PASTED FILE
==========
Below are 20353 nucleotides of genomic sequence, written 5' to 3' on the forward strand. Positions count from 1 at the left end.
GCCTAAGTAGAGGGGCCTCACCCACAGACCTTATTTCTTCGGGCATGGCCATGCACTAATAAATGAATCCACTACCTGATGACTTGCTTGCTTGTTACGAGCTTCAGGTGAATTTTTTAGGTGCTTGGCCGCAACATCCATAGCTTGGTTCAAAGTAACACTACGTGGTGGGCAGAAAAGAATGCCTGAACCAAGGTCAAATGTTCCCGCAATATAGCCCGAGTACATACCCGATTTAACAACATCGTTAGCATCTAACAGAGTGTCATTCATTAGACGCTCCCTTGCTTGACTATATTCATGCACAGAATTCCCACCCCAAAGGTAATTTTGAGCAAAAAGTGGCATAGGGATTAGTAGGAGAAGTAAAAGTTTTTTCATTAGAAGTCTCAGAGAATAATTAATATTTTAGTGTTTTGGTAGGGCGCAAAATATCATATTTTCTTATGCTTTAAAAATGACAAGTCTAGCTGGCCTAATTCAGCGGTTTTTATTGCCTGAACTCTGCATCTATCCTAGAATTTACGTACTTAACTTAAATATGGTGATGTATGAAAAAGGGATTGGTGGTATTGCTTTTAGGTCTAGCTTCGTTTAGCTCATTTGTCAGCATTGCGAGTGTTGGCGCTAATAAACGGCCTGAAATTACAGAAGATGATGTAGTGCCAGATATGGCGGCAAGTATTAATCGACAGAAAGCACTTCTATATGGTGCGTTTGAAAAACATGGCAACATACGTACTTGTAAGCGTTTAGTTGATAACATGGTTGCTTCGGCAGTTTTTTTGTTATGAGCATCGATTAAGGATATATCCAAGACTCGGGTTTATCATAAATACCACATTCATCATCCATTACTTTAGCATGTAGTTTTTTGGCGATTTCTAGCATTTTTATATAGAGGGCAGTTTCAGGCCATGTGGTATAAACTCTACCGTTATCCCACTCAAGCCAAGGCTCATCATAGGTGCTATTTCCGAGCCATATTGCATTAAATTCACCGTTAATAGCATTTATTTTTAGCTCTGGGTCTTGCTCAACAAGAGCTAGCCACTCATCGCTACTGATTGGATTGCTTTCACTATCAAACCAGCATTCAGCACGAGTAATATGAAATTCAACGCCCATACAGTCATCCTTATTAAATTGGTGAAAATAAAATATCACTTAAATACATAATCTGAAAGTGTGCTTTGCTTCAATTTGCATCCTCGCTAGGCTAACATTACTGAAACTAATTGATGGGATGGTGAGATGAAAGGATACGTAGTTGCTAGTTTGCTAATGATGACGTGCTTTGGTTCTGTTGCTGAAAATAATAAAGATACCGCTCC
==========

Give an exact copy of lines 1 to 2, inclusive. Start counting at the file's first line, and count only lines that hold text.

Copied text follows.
Below are 20353 nucleotides of genomic sequence, written 5' to 3' on the forward strand. Positions count from 1 at the left end.
GCCTAAGTAGAGGGGCCTCACCCACAGACCTTATTTCTTCGGGCATGGCCATGCACTAATAAATGAATCCACTACCTGATGACTTGCTTGCTTGTTACGAGCTTCAGGTGAATTTTTTAGGTGCTTGGCCGCAACATCCATAGCTTGGTTCAAAGTAACACTACGTGGTGGGCAGAAAAGAATGCCTGAACCAAGGTCAAATGTTCCCGCAATATAGCCCGAGTACATACCCGATTTAACAACATCGTTAGCATCTAACAGAGTGTCATTCATTAGACGCTCCCTTGCTTGACTATATTCATGCACAGAATTCCCACCCCAAAGGTAATTTTGAGCAAAAAGTGGCATAGGGATTAGTAGGAGAAGTAAAAGTTTTTTCATTAGAAGTCTCAGAGAATAATTAATATTTTAGTGTTTTGGTAGGGCGCAAAATATCATATTTTCTTATGCTTTAAAAATGACAAGTCTAGCTGGCCTAATTCAGCGGTTTTTATTGCCTGAACTCTGCATCTATCCTAGAATTTACGTACTTAACTTAAATATGGTGATGTATGAAAAAGGGATTGGTGGTATTGCTTTTAGGTCTAGCTTCGTTTAGCTCATTTGTCAGCATTGCGAGTGTTGGCGCTAATAAACGGCCTGAAATTACAGAAGATGATGTAGTGCCAGATATGGCGGCAAGTATTAATCGACAGAAAGCACTTCTATATGGTGCGTTTGAAAAACATGGCAACATACGTACTTGTAAGCGTTTAGTTGATAACATGGTTGCTTCGGCAGTTTTTTTGTTATGAGCATCGATTAAGGATATATCCAAGACTCGGGTTTATCATAAATACCACATTCATCATCCATTACTTTAGCATGTAGTTTTTTGGCGATTTCTAGCATTTTTATATAGAGGGCAGTTTCAGGCCATGTGGTATAAACTCTACCGTTATCCCACTCAAGCCAAGGCTCATCATAGGTGCTATTTCCGAGCCATATTGCATTAAATTCACCGTTAATAGCATTTATTTTTAGCTCTGGGTCTTGCTCAACAAGAGCTAGCCACTCATCGCTACTGATTGGATTGCTTTCACTATCAAACCAGCATTCAGCACGAGTAATATGAAATTCAACGCCCATACAGTCATCCTTATTAAATTGGTGAAAATAAAATATCACTTAAATACATAATCTGAAAGTGTGCTTTGCTTCAATTTGCATCCTCGCTAGGCTAACATTACTGAAACTAATTGATGGGATGGTGAGATGAAAGGATACGTAGTTGCTAGTTTGCTAATGATGACGTGCTTTGGTTCTGTTGCTGAAAATAATAAAGATACCGCTCC